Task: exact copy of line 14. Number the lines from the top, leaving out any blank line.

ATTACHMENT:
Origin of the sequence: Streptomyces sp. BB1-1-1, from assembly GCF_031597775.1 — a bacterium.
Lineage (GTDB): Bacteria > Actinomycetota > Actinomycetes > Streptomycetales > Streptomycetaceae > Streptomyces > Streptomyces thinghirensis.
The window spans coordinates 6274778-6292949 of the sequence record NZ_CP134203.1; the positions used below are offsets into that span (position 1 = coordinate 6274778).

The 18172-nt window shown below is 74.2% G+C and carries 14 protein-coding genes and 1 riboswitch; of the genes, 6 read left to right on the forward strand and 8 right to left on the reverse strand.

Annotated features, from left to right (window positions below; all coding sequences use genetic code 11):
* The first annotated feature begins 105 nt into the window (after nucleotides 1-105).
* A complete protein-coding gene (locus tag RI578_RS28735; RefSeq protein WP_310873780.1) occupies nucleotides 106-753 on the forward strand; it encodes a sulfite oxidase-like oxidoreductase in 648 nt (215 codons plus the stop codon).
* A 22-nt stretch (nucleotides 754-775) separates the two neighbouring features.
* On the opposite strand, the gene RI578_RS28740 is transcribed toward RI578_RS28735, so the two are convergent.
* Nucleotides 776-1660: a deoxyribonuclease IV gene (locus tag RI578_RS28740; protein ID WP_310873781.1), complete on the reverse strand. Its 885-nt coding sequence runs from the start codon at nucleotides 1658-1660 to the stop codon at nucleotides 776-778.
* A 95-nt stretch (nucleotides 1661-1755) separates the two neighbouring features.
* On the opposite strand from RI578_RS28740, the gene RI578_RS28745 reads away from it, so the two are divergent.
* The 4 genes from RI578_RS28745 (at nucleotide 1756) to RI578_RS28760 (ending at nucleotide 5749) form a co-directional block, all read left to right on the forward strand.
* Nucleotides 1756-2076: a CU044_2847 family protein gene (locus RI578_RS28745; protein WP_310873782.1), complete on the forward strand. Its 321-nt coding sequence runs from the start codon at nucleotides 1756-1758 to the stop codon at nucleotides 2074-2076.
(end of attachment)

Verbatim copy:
* Nucleotides 1756-2076: a CU044_2847 family protein gene (locus RI578_RS28745; protein WP_310873782.1), complete on the forward strand. Its 321-nt coding sequence runs from the start codon at nucleotides 1756-1758 to the stop codon at nucleotides 2074-2076.